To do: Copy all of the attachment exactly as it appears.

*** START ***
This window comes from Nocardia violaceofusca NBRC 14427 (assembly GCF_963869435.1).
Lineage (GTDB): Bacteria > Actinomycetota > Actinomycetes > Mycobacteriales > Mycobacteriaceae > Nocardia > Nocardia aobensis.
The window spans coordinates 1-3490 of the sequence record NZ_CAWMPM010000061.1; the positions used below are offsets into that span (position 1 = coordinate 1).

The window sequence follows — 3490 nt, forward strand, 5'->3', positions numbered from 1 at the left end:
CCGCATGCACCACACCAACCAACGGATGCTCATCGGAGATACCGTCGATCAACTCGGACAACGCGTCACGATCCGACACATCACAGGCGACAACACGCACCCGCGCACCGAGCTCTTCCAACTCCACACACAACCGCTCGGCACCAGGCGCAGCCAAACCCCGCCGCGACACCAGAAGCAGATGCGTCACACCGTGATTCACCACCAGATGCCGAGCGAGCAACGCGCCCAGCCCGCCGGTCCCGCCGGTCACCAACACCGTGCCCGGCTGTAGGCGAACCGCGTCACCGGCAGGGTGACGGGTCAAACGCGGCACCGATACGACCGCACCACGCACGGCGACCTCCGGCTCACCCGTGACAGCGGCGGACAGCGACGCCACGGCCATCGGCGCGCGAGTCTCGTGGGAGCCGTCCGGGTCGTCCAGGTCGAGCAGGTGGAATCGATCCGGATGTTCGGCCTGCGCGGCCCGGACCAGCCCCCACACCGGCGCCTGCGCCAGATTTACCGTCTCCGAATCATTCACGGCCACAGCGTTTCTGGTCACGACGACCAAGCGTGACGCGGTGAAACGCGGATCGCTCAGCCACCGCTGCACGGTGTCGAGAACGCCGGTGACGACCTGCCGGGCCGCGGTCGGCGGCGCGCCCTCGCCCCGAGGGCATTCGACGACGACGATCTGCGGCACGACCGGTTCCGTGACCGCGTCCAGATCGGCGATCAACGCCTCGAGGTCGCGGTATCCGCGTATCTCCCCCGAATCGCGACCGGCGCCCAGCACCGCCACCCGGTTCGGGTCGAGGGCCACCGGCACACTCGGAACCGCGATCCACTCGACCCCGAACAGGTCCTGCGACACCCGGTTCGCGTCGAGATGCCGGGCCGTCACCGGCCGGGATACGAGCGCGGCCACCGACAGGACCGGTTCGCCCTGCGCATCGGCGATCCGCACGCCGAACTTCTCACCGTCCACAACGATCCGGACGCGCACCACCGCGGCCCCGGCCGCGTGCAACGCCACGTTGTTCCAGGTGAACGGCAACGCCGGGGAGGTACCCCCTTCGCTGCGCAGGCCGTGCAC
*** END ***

This window comes from Nocardia violaceofusca NBRC 14427 (assembly GCF_963869435.1).
Lineage (GTDB): Bacteria > Actinomycetota > Actinomycetes > Mycobacteriales > Mycobacteriaceae > Nocardia > Nocardia aobensis.
The window spans coordinates 1-3490 of the sequence record NZ_CAWMPM010000061.1; the positions used below are offsets into that span (position 1 = coordinate 1).

The window sequence follows — 3490 nt, forward strand, 5'->3', positions numbered from 1 at the left end:
CCGCATGCACCACACCAACCAACGGATGCTCATCGGAGATACCGTCGATCAACTCGGACAACGCGTCACGATCCGACACATCACAGGCGACAACACGCACCCGCGCACCGAGCTCTTCCAACTCCACACACAACCGCTCGGCACCAGGCGCAGCCAAACCCCGCCGCGACACCAGAAGCAGATGCGTCACACCGTGATTCACCACCAGATGCCGAGCGAGCAACGCGCCCAGCCCGCCGGTCCCGCCGGTCACCAACACCGTGCCCGGCTGTAGGCGAACCGCGTCACCGGCAGGGTGACGGGTCAAACGCGGCACCGATACGACCGCACCACGCACGGCGACCTCCGGCTCACCCGTGACAGCGGCGGACAGCGACGCCACGGCCATCGGCGCGCGAGTCTCGTGGGAGCCGTCCGGGTCGTCCAGGTCGAGCAGGTGGAATCGATCCGGATGTTCGGCCTGCGCGGCCCGGACCAGCCCCCACACCGGCGCCTGCGCCAGATTTACCGTCTCCGAATCATTCACGGCCACAGCGTTTCTGGTCACGACGACCAAGCGTGACGCGGTGAAACGCGGATCGCTCAGCCACCGCTGCACGGTGTCGAGAACGCCGGTGACGACCTGCCGGGCCGCGGTCGGCGGCGCGCCCTCGCCCCGAGGGCATTCGACGACGACGATCTGCGGCACGACCGGTTCCGTGACCGCGTCCAGATCGGCGATCAACGCCTCGAGGTCGCGGTATCCGCGTATCTCCCCCGAATCGCGACCGGCGCCCAGCACCGCCACCCGGTTCGGGTCGAGGGCCACCGGCACACTCGGAACCGCGATCCACTCGACCCCGAACAGGTCCTGCGACACCCGGTTCGCGTCGAGATGCCGGGCCGTCACCGGCCGGGATACGAGCGCGGCCACCGACAGGACCGGTTCGCCCTGCGCATCGGCGATCCGCACGCCGAACTTCTCACCGTCCACAACGATCCGGACGCGCACCACCGCGGCCCCGGCCGCGTGCAACGCCACGTTGTTCCAGGTGAACGGCAACGCCGGGGAGGTACCCCCTTCGCTGCGCAGGCCGTGCAC